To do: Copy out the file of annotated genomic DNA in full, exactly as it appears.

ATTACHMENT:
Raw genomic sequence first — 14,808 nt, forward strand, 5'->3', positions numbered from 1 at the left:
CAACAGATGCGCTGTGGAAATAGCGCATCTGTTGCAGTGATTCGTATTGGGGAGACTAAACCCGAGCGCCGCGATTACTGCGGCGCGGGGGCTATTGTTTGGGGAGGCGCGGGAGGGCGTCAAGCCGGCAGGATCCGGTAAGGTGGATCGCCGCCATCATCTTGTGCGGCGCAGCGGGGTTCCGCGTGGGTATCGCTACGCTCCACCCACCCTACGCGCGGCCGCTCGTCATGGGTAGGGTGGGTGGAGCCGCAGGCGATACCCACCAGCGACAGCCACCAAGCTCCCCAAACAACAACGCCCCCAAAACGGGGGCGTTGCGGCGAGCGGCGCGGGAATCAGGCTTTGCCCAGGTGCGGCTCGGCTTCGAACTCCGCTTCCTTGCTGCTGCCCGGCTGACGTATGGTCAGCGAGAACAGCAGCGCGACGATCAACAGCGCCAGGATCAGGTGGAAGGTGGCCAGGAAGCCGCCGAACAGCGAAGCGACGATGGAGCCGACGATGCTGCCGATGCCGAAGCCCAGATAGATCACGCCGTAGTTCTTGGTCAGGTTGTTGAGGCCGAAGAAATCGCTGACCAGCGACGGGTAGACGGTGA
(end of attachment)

Raw genomic sequence first — 14,808 nt, forward strand, 5'->3', positions numbered from 1 at the left:
CAACAGATGCGCTGTGGAAATAGCGCATCTGTTGCAGTGATTCGTATTGGGGAGACTAAACCCGAGCGCCGCGATTACTGCGGCGCGGGGGCTATTGTTTGGGGAGGCGCGGGAGGGCGTCAAGCCGGCAGGATCCGGTAAGGTGGATCGCCGCCATCATCTTGTGCGGCGCAGCGGGGTTCCGCGTGGGTATCGCTACGCTCCACCCACCCTACGCGCGGCCGCTCGTCATGGGTAGGGTGGGTGGAGCCGCAGGCGATACCCACCAGCGACAGCCACCAAGCTCCCCAAACAACAACGCCCCCAAAACGGGGGCGTTGCGGCGAGCGGCGCGGGAATCAGGCTTTGCCCAGGTGCGGCTCGGCTTCGAACTCCGCTTCCTTGCTGCTGCCCGGCTGACGTATGGTCAGCGAGAACAGCAGCGCGACGATCAACAGCGCCAGGATCAGGTGGAAGGTGGCCAGGAAGCCGCCGAACAGCGAAGCGACGATGGAGCCGACGATGCTGCCGATGCCGAAGCCCAGATAGATCACGCCGTAGTTCTTGGTCAGGTTGTTGAGGCCGAAGAAATCGCTGACCAGCGACGGGTAGACGGTGA